A handheld juicer is always important to carry as you never know what kind of situation you will be walking into when you travel. While I like larger juicers for home and bar, a solid handheld juicer is always good to have as a backup. Handheld juice presses like this are a good start. If space is of a premium, you could also use a reamer.
The Fine Strainer
Also known as a tea strainer this is used for double straining cocktails. This tool is great for keeping out smaller bits of fruit and ice that your Hawthorn strainer just can’t catch. There are a million of these, but I’m a fan of all metal ones like this.
When it comes to zesters, I always have two: the Y-Peeler for extremely thin wide zests with no pith, and the channel zester for the classic twisted zest that looks better in a Champagne flute. When choosing your channel zester, ensure that it is sturdy (see if it bends easily at the point where the handle and the head meet) and that you can feel the “teeth” of the zester. If you can’t feel those teeth, it probably won’t do a good job. Available in every kitchen store.
The Spice Grater
Extremely useful in the winter, the fine grater can also be used to add fine zest to a cocktail as an ingredient (think toddy) or garnish on foam. Microplane seems to be the authority on graters.
The Ice Tongs
While most bartenders nowadays don’t have a use for ice tongs, I use them every time I bartend. Not only are they useful for putting single cubes of ice into that cask-strength whiskey, but they are a great way to introduce a straw into a glass without getting your grubby little mitts all over it. I find people tend to appreciate the fact that you place a slice of lime on the rim of a glass with tongs: it’s a touch of class. When using tongs in this manner, you’ll want to find a set that is fairly flat; you don’t want a huge space in between the teeth when you squeeze the tongs together or you won’t be able to hold your straws. These are bad; you want something more like this.
Useful for flaming orange zest, in tandem with the Mister (see below) and charming the ladies that need to go out for a smoke, I’ve always used the Atoll Robusto (if you hunt around you can find them for about $75). Besides being handsome, this lighter has a double flame that stays lit without your help (useful when flaming the rosemary in a Rubicon).
The Bitter Bottles
I can’t depend on the cities or bars that I visit to have ready access to bitters, so I always pack some with me when I travel. While I like using fancy bottles to sit on the bar (yup, WMF again), for travelling purposes I go to Specialty Bottle, which has bottles of all shapes and sizes. I usually pick small bottles for travelling which in turn allows me to carry more variety than if I had just used the original bottles that the bitters came in. On another note, WMF also makes dasher tops which can be used in antique bitter bottles that one may find on eBay.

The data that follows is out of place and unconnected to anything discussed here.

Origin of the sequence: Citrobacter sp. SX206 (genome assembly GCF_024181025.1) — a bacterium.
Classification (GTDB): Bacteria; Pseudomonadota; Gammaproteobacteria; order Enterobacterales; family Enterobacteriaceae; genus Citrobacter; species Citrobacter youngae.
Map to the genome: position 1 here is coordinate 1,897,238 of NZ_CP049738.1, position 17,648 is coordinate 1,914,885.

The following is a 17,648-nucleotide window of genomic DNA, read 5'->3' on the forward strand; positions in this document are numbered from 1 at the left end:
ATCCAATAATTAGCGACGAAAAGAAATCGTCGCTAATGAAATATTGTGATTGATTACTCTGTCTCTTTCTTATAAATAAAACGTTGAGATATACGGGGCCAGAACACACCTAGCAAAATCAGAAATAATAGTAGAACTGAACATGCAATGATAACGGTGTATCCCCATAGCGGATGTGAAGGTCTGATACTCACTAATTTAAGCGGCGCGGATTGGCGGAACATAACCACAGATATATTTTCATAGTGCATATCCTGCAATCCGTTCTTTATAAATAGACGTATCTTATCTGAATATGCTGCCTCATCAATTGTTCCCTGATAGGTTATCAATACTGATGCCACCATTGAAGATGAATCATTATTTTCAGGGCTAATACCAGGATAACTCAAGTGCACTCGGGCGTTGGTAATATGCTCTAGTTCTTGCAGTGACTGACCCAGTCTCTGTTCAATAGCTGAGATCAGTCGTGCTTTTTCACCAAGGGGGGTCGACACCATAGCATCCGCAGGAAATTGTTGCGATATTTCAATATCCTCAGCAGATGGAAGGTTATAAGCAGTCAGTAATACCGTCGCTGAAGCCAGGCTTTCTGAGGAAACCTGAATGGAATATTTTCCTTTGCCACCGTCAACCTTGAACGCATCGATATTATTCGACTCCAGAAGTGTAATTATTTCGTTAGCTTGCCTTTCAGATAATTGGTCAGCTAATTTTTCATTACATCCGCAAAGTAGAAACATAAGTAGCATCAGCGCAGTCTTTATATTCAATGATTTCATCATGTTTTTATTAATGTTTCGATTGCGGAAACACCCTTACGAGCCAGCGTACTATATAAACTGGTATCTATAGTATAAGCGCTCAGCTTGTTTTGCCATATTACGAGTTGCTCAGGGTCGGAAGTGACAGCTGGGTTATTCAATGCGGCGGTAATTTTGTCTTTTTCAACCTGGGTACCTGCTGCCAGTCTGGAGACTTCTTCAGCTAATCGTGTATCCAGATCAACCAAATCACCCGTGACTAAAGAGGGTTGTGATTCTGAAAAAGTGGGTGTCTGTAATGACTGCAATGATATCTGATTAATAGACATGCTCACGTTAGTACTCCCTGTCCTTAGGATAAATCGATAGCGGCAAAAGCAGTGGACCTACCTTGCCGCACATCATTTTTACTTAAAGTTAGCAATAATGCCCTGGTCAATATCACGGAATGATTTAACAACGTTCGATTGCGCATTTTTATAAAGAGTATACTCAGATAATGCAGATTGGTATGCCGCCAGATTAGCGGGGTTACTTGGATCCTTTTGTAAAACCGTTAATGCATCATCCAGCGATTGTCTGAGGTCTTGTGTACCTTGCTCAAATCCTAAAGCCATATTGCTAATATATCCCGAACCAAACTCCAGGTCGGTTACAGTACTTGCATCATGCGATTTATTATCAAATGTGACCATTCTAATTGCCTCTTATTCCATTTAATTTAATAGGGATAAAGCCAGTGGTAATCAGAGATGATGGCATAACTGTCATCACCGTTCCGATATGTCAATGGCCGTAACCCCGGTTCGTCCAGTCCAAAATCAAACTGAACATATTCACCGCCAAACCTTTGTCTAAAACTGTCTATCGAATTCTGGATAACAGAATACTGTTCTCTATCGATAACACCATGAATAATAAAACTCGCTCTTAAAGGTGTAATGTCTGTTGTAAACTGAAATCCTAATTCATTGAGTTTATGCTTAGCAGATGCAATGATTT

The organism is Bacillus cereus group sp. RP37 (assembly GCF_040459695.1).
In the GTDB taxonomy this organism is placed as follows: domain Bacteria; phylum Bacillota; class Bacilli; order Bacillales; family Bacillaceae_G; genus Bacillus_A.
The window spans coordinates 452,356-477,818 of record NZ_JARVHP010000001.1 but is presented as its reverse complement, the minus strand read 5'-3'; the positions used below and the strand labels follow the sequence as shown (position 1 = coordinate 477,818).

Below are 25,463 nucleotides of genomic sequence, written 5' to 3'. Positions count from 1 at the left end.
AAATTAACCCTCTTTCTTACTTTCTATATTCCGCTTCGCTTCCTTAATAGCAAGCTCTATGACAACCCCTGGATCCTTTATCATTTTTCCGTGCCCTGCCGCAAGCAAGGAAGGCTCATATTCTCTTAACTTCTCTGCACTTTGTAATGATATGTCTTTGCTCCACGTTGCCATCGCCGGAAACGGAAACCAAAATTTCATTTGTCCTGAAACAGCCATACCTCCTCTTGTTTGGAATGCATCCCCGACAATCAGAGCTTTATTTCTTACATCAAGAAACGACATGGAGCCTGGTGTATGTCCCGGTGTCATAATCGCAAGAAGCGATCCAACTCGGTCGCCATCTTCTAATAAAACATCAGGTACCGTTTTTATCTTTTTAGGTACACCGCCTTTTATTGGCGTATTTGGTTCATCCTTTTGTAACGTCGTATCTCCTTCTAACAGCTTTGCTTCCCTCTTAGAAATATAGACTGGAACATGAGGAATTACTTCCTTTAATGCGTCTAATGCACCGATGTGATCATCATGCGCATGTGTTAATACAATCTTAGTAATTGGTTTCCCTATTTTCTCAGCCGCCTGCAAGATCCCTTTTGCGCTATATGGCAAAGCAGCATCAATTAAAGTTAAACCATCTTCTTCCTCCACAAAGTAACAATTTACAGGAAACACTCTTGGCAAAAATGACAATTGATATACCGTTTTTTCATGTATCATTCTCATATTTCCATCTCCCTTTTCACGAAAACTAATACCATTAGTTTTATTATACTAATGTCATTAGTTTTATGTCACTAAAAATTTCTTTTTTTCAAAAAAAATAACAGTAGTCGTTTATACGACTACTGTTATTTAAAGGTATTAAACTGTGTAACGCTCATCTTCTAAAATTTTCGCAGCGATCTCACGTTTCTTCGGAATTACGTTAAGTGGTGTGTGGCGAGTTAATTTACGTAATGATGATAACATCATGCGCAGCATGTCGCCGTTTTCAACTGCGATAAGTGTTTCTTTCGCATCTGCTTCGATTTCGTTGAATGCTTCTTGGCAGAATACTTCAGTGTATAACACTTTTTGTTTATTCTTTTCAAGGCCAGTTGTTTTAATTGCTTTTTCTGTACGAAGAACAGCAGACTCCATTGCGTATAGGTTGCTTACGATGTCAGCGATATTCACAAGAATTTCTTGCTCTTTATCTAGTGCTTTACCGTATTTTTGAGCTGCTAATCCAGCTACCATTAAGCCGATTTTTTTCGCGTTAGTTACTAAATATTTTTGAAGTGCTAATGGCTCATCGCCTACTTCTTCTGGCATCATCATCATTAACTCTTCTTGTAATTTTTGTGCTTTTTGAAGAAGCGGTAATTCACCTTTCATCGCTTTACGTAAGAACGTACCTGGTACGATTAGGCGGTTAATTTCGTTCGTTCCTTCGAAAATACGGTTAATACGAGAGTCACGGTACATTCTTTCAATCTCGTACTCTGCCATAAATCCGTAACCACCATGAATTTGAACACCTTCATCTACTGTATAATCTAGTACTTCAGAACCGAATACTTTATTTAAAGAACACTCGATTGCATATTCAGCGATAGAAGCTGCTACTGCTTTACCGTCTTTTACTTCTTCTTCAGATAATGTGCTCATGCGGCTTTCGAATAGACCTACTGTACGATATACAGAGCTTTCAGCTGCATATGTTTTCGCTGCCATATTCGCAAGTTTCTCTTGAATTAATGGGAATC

Really? You need me to tell you which rags to get? OK then, make sure you have at least two (a damp one for under your cutting board and one for your spills) and make sure that they can absorb liquids. If the rag for spills gets too dirty, swap it for the one under your cutting board. That’s it.
The ISI Container
While this isn’t a necessary item, it is certainly handy if you want to make drinks that have whipping cream, or better still, foams on top. These can be found in any quality kitchen store.
I’m probably one of only two people that I know that uses this tool, but I love it nonetheless. Again I’ve gone to Bonjour for this tool; it’s the lazy man’s way to incorporate egg into your cocktail. Much more effective and faster than dry-shaking, the frother ensures that my flips and sours have a large head that is there to stay!
Tip: Make sure you get a frother with hard blades and not a whisk-style end.
Another item that isn’t a necessity by any means, the mister can be used to spray subtle flavors on a glass before filling it (think absinthe) or as a torch if filled with high-octane booze (check out my Rosewater Rickey video). You want to get a quality stainless steel mister as the cheaper ones clog easily and fall apart before long.
Here’s where you can have some fun.
While some, like Robert Hess, may prefer to use a doctor’s bag, I like to go one step further. My traveling case may cost a fair bit more than the doctor’s bag or even a camera bag (which I’ve used in the past), but it looks quite a bit more professional, and ensures that I never leave a tool behind.
To start off, one needs to find an old suitcase. You know the kind I mean, an old, battered (maybe not too battered), solid hard case with lots of room that your grandfather (or great-grandfather) used to use. They can almost always be found at any antique store (or eBay) for around $20-$40.
Once you’ve found a suitable case, grab your local Yellow Pages and search for foam shops (the kind that sell foam mattresses) in your area. Give them a call to ensure that they make custom foam molds and bring your case, along with all of the bar tools that you want to travel with, down to the foam shop. Don’t worry about figuring out what tool needs to go where: they’re professionals and will take care of this for you.
My setup took about a week to make and cost around $100, which may seem like a lot, but when you consider that the kit is airplane proof, and will last a lifetime, it really is a paltry sum. Also, as I’d alluded to before, because each tool has its own mold, I always know if I’ve forgotten something.
There you have it, pretty much every tool that you will need when making drinks away from your home/bar.